I noticed Sir Keir was quick to virtue signal re the recent overturning of the Roe Vs Wade judgement of 50 years ago in the US, though – as some troublesome wag on Twitter pointed out – the Labour leader was curiously reluctant to voice women’s rights when it came to denouncing those named and shamed in the report into South Yorkshire grooming gangs belatedly published last week, most of which took place in towns and cities run by Labour councils. Similarly, professional virtue signaller and renowned smarmy creep Justin Trudeau was quick to register his outrage re Roe Vs Wade, yet – as was also highlighted on Twitter – the Canadian PM wasn’t so ‘your body, your choice’-friendly when it came to how those with-child were treated during the pandemic. ‘You tried to mandate I take a vaccine with unknown fetal side-effects while I was PREGNANT,’ said one tweet. ‘You sure as hell don’t care about bodily autonomy’.

Such tweets emphasis how vital online platforms can be as a method of registering dissent, and whilst Boris’s rancid administration has routinely demonstrated its skill in deflecting attention from guilty parties, attempting to sneak this inconsistent and ill-thought out legislation through Parliament is burying bad news on a grand scale. The damage such a Bill stands to do to a nation that established the notion of free speech throughout the Anglosphere is incalculable, though maybe the damage has already been done and this is simply the official seal of approval.

© The Editor

Website: https://www.johnnymonroe.co.uk/

Patreon: https://www.patreon.com/user?fan_landing=true&u=56665294

Vimeo: https://vimeo.com/724492200

TALKIN’ ‘BOUT MY CANCELLATION

Casper‘I pms at these,’ is not perhaps a statement that will be forever enshrined in the annals of great quotes. The person who said it went by the name of shazza, whoever shazza may be. But shazza is nevertheless a notable figure to me, for his/her comment was the last to ever grace a video on my YouTube channel, the final person provoked into saying something after enjoying one of my offerings on a platform that had twelve long years of providing satirical and/or bawdy entertainment for the masses who were incapable of raising even a moderate titter at the woeful excuse for comedy that television serves-up these days. Unfortunately, the history that shazza made with this brief comment on the most recent instalment of ‘Buggernation Street’ is a history that has been erased from the books, for Sillycunt Valley’s very own Ministry of Truth has excised yours truly from the platform as of late Wednesday evening. I’m not playing the victim here, btw; I just figured you might find this story interesting.

Long-term readers of the Winegum or viewers of my channel might recall I walked away from YT in 2019 after a dispiriting couple of years in which all my videos were demonetised as several others were blocked and banned; I stopped uploading new material, but left what was still on there for those that routinely watched the same favourite videos over and over again. As far back as 2016 I was noticing pernicious changes creeping into YT as the corporate world belatedly became aware of the platform’s potential to sell ‘product’ and began issuing copyright strikes left right and centre at the independent creators who’d made YT what it was in the first place; I even wrote an early post about it, one that still attracts views, and this was penned when I used to receive an admittedly small income from YT – not much more than around £150 a year. Then, overnight, all the videos I received that income from were demonetised. The new regime was making its insidious presence felt.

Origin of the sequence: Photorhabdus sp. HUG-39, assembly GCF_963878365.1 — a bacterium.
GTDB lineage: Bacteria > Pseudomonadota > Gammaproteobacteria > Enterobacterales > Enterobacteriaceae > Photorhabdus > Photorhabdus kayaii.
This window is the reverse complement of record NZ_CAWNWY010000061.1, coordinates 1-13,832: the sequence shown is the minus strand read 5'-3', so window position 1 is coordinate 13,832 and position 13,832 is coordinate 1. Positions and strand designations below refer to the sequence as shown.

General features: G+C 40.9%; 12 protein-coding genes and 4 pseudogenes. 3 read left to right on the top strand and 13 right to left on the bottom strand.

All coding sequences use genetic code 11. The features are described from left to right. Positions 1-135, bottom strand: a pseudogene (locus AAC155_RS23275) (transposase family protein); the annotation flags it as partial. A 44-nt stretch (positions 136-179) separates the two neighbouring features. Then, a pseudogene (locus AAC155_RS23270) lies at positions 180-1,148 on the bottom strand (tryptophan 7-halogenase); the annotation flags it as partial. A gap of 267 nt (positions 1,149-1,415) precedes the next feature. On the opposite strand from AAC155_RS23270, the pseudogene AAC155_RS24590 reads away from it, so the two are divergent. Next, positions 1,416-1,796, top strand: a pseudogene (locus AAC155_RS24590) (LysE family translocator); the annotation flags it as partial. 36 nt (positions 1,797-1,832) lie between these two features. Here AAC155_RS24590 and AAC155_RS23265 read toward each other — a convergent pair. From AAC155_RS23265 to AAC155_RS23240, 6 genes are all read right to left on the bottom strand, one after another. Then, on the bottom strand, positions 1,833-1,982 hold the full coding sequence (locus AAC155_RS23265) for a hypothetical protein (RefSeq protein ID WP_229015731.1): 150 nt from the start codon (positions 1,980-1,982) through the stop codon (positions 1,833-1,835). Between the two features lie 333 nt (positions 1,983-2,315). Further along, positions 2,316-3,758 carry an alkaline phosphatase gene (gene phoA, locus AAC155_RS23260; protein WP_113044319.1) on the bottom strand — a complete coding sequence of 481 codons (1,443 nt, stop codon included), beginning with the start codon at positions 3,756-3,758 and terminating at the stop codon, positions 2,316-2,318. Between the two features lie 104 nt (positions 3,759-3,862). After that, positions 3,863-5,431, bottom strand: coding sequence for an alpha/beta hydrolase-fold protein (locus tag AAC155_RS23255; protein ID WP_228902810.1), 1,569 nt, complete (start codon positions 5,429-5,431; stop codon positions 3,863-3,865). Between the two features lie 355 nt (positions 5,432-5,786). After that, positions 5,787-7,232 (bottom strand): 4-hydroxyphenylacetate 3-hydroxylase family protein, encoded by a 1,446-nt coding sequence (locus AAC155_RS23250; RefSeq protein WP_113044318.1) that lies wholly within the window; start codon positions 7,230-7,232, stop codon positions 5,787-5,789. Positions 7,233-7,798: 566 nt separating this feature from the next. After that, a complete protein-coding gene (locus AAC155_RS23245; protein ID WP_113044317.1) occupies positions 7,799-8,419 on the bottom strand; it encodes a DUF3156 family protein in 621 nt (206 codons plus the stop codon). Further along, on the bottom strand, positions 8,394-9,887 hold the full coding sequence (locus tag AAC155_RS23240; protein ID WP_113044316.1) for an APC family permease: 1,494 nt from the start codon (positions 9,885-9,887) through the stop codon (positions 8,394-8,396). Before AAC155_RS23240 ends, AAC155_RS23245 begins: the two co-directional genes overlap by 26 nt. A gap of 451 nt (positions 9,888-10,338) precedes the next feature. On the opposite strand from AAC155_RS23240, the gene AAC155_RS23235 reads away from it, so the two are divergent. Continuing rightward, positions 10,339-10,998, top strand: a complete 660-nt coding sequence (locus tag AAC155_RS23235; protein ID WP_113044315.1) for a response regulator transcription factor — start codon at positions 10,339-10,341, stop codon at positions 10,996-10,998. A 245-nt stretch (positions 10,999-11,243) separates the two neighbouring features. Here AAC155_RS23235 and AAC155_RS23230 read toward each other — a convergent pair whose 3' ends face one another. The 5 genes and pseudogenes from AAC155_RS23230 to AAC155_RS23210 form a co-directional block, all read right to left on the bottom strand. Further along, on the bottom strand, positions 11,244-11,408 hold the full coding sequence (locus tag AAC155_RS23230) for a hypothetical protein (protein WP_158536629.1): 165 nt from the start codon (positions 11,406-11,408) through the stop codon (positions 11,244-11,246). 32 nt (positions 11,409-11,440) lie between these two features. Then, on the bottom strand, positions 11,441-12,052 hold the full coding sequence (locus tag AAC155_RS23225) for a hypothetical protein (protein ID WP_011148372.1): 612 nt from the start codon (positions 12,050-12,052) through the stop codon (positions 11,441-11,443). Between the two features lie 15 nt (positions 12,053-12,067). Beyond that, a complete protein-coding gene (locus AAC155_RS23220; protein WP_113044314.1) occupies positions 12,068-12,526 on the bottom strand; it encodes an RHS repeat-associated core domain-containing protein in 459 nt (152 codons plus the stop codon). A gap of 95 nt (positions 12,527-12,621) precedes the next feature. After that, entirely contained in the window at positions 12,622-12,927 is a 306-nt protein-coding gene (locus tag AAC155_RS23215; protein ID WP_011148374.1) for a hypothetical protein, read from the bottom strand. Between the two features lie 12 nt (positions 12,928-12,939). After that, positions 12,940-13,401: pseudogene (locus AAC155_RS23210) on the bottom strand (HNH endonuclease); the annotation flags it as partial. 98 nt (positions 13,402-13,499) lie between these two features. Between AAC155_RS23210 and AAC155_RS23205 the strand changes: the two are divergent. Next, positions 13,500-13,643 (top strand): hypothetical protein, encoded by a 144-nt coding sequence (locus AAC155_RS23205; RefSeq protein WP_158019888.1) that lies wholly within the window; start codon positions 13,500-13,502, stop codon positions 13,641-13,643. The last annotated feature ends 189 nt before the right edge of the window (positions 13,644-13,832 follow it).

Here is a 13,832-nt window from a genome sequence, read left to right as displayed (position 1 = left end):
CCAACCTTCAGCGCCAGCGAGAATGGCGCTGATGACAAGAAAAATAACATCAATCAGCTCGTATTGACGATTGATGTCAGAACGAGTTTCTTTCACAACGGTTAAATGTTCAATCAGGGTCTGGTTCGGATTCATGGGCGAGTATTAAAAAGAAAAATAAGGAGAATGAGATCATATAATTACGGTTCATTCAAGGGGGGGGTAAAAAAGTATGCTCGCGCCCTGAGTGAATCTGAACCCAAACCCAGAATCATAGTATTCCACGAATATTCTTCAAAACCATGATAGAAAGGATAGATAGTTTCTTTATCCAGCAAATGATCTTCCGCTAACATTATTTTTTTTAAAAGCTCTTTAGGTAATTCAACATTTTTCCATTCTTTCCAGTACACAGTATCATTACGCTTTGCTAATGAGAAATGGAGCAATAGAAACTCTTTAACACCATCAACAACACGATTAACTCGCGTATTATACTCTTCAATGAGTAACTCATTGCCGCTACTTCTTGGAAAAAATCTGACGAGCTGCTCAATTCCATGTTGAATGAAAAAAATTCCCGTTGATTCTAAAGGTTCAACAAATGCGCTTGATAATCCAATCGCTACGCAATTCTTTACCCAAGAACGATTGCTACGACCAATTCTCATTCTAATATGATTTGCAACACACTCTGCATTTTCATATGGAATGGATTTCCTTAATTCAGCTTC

Rick Beato, an American record producer with an informative and engaging YT channel, recently issued a video in which he berated Don Henley from The Eagles for whining over ‘loss of earnings’ due to fans sharing snippets of Eagles tracks on YT. Beato correctly pointed out the absolute pittance of royalties Henley could claim should anyone dare insert fifteen seconds of ‘Hotel California’ into a video would be something to put Spotify to shame – a handful of cents at the most. He went on to underline the ludicrousness of this farcical copyright circus by playing a few bars of the piano intro to ‘Bohemian Rhapsody’ in the wrong key ala Les Dawson simply because he couldn’t even play the proper bloody melody himself without being slapped by a strike, let alone using the actual Queen recording on the video. This has been one of the moves that have reduced YT to merely another corporate tool, yet so dominant is the platform when it comes to its specific market that it continues to put other video platforms in the permanent shade. It remains the go-to medium, just as the BBC used to be whenever a major news story broke.